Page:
1051 NW 14th St., Suite 165
(UM mail routing R-26)
Miami, FL 33136
Hours: 830am - 500pm, M-F
Help Desk: 305-243-5999
General fax: 305-243-6417
Admin. fax: 305-243-2622
What are they?
Hard drives are probably the most common storage devices for computer data. They range from very small units inside portable devices (such as Apple iPODs and other music players), to medium-sized hard drives inside almost every personal computer, to large-capacity drives that provide storage for data.
The common factor is that all hard drives contain one or more rapidly-spinning rigid magnetic disk(s), over which a moving arm hovers to read and write data. What do we mean by rapidly spinning? From 4,000 to 10,000 revolutions per minute (RPM) or faster.
What do we mean by small and large? The smallest hard drives contain disks less than an inch in diameter, but manage to hold several gigabytes of data. (A gigabyte is a 1000 megabytes) Two-inch drives, also used in portable devices, can contain 50 or more gigabytes. Standard PC laptop and desktop drives in the 2.5- and 3.5-inch sizes hold tens to hundreds of gigabytes. Arrays of hard drives for servers or Storage Area Networks can store many terabytes (thousands of gigabytes) or even petabytes (thousands of terabytes) of data.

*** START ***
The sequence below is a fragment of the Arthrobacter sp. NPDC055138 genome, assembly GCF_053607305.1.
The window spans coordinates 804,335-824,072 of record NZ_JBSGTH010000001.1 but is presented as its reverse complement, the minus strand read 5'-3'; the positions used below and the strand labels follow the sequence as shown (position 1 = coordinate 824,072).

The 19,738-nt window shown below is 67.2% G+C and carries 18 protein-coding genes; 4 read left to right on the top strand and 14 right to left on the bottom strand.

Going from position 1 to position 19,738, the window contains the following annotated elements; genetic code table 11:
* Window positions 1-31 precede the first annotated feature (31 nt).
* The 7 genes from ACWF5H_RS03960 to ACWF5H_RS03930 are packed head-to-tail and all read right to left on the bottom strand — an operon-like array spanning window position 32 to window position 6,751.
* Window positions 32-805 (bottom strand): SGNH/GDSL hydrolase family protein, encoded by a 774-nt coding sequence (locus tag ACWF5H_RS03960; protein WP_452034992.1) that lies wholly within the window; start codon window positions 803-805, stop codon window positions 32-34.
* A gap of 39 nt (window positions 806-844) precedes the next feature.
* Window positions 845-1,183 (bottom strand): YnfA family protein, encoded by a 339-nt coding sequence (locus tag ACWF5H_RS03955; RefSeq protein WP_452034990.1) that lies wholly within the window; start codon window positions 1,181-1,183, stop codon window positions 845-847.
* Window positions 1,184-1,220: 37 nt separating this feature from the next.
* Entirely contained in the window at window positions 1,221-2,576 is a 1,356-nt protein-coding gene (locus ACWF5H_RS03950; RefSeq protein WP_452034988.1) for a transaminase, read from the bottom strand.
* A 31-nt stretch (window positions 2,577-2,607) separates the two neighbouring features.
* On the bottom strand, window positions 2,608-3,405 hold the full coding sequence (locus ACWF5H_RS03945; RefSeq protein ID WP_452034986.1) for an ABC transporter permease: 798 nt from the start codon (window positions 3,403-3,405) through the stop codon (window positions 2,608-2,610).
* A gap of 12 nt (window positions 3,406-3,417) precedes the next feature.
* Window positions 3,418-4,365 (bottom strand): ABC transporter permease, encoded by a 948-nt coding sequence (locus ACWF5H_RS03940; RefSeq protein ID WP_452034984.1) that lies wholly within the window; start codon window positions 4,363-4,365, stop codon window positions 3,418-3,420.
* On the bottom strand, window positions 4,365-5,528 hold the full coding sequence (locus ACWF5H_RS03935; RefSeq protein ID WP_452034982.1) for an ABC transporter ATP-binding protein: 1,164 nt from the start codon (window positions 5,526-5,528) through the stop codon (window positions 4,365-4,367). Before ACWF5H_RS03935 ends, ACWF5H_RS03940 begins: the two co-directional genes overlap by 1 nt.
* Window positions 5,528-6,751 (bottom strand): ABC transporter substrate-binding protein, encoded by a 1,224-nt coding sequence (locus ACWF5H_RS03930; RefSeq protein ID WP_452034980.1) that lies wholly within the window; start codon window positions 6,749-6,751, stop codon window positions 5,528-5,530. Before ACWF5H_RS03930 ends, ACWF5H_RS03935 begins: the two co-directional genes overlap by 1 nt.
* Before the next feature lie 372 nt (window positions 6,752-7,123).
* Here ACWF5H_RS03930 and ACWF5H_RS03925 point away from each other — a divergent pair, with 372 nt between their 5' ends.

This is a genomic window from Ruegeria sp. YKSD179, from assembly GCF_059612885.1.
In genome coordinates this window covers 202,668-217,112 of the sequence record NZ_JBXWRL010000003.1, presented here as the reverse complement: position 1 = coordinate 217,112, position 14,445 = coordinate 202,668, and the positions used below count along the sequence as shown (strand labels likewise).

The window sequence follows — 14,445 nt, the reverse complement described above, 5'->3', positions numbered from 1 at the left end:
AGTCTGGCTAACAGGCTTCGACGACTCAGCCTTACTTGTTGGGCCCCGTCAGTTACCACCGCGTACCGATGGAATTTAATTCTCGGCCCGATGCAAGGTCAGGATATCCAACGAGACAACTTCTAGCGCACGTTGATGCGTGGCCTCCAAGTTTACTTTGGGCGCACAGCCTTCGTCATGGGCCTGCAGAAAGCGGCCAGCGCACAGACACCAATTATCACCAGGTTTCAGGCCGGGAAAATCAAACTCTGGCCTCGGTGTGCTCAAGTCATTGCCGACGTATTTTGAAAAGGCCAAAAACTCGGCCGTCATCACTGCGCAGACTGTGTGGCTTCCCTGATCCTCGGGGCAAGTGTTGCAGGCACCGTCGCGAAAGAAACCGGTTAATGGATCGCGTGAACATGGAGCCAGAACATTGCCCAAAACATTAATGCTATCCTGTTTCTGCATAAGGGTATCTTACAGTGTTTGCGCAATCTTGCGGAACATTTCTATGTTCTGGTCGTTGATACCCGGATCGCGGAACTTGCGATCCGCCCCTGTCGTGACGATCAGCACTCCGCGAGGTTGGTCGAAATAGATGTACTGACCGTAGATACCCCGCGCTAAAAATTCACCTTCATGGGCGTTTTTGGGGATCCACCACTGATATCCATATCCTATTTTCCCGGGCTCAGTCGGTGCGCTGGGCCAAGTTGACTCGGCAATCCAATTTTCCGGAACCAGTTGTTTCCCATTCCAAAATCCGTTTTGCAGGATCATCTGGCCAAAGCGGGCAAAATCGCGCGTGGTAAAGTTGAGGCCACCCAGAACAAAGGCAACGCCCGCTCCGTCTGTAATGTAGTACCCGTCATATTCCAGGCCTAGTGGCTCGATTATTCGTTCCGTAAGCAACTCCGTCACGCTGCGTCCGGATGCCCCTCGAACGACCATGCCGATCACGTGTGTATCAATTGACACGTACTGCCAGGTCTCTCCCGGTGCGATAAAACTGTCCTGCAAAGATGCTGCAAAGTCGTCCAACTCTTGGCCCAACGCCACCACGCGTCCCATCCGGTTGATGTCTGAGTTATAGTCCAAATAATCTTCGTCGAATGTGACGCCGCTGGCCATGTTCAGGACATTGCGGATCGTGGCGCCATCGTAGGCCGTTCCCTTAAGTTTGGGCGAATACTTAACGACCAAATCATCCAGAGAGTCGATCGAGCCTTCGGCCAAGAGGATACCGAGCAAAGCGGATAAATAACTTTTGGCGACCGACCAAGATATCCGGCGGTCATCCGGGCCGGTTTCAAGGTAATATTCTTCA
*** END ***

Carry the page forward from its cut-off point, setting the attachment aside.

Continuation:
Hard drives can be contrasted with solid-state storage devices like flash drives, that rely on memory chips rather than spinning disks to hold data. (Apple iPod Nano and Shuttle models, for example, rely on flash drives rather than micro hard drives.)
Hard drives can also be differentiated from the storage media that use spinning non-rigid -- that is, "floppy" -- magnetic disks. CDs and DVDs spin too, of course, but use optical methods rather than magnetic recording for data storage.
Capacity and speed
When purchasing a PC you usually have a choice of hard drive capacity. How much is enough? If you mostly use your computer for text documents -- and only a small quantity of images, sound recordings or movies -- a drive with 30 to 50 gigabytes should be more than adequate.
If you want to store lots of other-than-text content, get more gigabytes. Fortunately, additional hard drive capacity is relatively cheap. But, per the discussion below, remember that whatever you store you must also back up.